Fifteen minutes long, because you're in a hurry, and we're not that smart.

18.10: Anticipation is More Than Just Making Us Wait

Last week we talked about tension, and promised that we’d be breaking it down into more pieces. This week we’re discussing one of those pieces: Anticipation. We sub-divided it as follows:

  • Surprise
  • Suspense
  • Humor
  • Promises

We talk about how to create anticipatory tension well, where the pitfalls are, and how this fits into the creation of our stories.

Credits: Your hosts for this episode were Mary Robinette Kowal, DongWon Song, Erin Roberts, Dan Wells, and Howard Tayler. It was recorded by Marshall Carr, Jr., and mastered by Alex Jackson.

Homework: Look at your current WIP. Are there genre tropes that you can subvert? Can you pay off reader anticipation by delivering something other than what the genre has led the reader to expect?

Thing of the week: Dead Country, by Max Gladstone.

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As transcribed by Mike Barker

Key Points: Forms of anticipation? Surprise, introducing an unexpected element. Suspense, delaying the action or answer. Humor, the joke is coming. Unfulfilled promises, waiting for the promised action. For anticipation, you need to know or think you know what is coming. Be careful about trying to build tension with unearned interruptions, withholding information. Inevitability, and genre tropes, can build anticipation. Subverted tropes, using the reader’s expectations against them. Mix up the kinds and places of anticipation, and play them against each other. Horror and humor use the same anticipatory expectation, but horror fulfills it, while humor subverts it. Use your beta readers to check your anticipation. The twist in mystery depends on the reader anticipating something, and then you take them someplace else.

[Season 18, Episode 10]

[Mary Robinette] This is Writing Excuses.

[DongWon] Anticipation is More Than Just Making Us Wait.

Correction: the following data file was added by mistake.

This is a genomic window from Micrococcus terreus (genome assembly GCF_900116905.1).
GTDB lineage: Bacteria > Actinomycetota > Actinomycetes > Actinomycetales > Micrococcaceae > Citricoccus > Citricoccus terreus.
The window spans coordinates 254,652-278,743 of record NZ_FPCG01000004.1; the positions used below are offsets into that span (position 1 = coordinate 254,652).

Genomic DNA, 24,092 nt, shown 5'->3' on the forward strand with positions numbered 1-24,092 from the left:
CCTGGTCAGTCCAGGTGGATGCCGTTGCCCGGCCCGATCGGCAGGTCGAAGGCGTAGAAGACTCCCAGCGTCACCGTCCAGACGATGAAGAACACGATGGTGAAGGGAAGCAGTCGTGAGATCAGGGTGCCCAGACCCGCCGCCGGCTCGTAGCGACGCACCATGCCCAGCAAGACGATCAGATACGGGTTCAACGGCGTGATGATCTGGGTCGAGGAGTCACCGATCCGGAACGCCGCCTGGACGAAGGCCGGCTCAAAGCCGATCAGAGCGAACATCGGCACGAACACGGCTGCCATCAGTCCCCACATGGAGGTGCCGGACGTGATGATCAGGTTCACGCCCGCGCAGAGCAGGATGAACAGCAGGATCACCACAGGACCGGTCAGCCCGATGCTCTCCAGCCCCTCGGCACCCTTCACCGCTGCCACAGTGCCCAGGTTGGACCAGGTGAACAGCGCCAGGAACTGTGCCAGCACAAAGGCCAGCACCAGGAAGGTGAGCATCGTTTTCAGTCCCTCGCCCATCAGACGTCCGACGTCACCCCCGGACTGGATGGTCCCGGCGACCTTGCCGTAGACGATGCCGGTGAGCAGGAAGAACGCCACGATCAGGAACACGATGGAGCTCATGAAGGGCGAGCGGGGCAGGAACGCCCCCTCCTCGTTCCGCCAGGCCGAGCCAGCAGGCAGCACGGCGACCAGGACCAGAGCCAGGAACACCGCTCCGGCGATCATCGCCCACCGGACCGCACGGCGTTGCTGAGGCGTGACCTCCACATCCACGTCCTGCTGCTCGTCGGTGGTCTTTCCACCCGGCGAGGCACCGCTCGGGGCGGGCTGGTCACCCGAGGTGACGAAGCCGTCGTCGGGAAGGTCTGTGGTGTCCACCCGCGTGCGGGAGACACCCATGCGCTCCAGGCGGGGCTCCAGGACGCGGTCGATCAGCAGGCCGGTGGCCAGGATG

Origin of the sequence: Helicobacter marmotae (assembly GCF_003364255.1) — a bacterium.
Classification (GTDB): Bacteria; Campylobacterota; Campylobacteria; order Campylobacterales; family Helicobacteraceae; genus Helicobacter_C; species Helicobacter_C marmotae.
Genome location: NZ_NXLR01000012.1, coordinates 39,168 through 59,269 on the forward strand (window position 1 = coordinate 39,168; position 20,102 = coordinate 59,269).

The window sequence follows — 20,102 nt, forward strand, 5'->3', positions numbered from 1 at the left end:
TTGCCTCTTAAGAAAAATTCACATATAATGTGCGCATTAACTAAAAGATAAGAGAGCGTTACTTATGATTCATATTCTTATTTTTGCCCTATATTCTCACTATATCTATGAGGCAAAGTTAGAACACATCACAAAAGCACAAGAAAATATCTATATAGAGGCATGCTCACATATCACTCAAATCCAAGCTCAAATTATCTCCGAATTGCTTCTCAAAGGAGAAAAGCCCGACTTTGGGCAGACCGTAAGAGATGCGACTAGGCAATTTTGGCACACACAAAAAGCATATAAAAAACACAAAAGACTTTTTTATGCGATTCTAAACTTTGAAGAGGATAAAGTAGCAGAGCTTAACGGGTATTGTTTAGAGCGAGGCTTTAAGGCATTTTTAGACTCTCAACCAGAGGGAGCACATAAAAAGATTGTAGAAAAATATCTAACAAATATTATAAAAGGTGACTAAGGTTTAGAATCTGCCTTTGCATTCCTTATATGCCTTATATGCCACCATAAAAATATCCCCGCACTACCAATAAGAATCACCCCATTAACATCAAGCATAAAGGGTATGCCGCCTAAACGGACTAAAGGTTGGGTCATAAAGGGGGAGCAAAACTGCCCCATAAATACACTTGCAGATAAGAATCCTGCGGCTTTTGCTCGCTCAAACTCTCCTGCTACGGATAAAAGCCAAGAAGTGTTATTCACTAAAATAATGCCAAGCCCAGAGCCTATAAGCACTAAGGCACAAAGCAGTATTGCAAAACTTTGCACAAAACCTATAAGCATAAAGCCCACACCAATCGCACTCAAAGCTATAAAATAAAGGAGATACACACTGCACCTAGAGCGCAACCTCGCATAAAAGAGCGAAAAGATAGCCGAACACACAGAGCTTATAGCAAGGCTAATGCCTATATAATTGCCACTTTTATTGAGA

[Erin] 15 minutes long.

[Dan] Because you’re in a hurry.

[Howard] And we’re not that smart.

[Mary Robinette] I’m Mary Robinette.

[DongWon] I’m DongWon.

[Erin] I’m Erin.

[Dan] I’m Dan.

[Howard] And I’m Howard.

[Mary Robinette] So now that you’ve been anticipating something, let’s talk about actually how this works. There’s a number of different forms of anticipation that we can think about playing with. I’m going to mention four of them, but there are more. This can be anything from surprise, where you’re introducing an unexpected element, suspense, where you’re delaying an action or an answer, humor is often a form of anticipation where you know that a joke is coming, and then unfulfilled promises, where you… The reader is waiting for the thing that you’ve promised is going to happen. Like, in a previous episode, we mentioned going down the dark stairs, and you know that someone is going to jump out. You’ve just made that promise.

[Howard] Yeah. The title of this episode comes from the 1976 Heinz ketchup commercial where they’re singing anticipation while the very slow ketchup comes out of the bottle. The whole idea being I really want to just eat the sandwich, but I have to wait for the ketchup first. Anticipation is inherently… There is an inherent tension there, and you can be anticipating something wonderful. Even the ordinary kind of wonderful like ketchup.

[Mary Robinette] That actually…